John 1    6-8 19-28

There once was a man, his name John, sent by God to point out the way to the Life-Light. He came to show everyone where to look, who to believe in. John was not himself the Light; he was there to show the way to the Light.

When Jews from Jerusalem sent a group of priests and officials to ask John who he was, he was completely honest. He didn’t evade the question. He told the plain truth: “I am not the Messiah.”

They pressed him, “Who, then? Elijah?”  “I am not.”   “The Prophet?”   “No.”

Exasperated, they said, “Who, then? We need an answer for those who sent us. Tell us something- anything! – about yourself.”

“I’m thunder in the desert: ‘Make the road straight for God!’ I’m doing what the prophet Isaiah preached.”

Those sent to question him were from the Pharisee party. Now they had a question of their own: “If you’re neither the Messiah, nor Elijah, nor the Prophet, why do you baptize?”

John answered, “I only baptise using water. A person you don’t recognise has taken his stand in your midst. He comes after me, but he is not in second place to me. I’m not even worthy to hold his coat for him.”

These conversations took place in Bethany on the other side of the Jordan, where John was baptising at the time.

Gospel Reflection

In John’s Gospel, John is not the Baptist – he is the Witness; the first witness.  As great a light as John is – in every cell of his being – he knows he is not the Light.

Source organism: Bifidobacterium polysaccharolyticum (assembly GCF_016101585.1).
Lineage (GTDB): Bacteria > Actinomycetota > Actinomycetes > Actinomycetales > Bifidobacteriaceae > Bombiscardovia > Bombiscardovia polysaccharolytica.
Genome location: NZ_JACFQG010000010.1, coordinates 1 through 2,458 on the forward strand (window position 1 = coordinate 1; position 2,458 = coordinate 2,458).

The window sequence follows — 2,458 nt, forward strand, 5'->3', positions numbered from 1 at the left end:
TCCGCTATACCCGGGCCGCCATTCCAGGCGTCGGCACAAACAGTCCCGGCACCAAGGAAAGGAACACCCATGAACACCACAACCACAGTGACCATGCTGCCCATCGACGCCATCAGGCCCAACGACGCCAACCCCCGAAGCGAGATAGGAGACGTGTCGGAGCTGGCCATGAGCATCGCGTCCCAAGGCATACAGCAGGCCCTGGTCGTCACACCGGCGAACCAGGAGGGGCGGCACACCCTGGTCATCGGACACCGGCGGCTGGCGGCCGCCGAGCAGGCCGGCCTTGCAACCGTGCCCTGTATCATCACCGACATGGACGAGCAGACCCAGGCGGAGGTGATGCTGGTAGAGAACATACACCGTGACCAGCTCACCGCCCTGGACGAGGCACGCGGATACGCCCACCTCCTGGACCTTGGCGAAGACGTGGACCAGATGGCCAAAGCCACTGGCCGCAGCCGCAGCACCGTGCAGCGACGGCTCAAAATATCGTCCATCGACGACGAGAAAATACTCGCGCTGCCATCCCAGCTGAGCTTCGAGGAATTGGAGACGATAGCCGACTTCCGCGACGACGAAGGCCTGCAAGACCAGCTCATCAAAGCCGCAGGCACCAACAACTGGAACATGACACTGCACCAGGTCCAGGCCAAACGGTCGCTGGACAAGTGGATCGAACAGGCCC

The authorities may well have rallied around him; his followers were clearly devoted to him – the recorded criticism and exclusion of Jesus and his friends. He may have had his idiosyncrasies but there was something familiar in his ministry – ‘are you Elijah?’ He fits the profile; there had been many, many years of God’s silence before John but there is little difference between him and the prophets that had come before.

A true prophet; John  knew that Jesus would be so much more than he could imagine – couldn’t image – remember his message from prison – ‘are you the One?’. John (and John) warns us – don’t be distracted; look beyond; don’t settle for ‘enough’.

To paraphrase St Paul we may follow spiritual guides such as Rhor or Merton or Fr so-and-so; but they are just human beings on the same journey as us; we are meant for Jesus. For that personal calling, holding, healing relationship that John wants us to believe truly ours.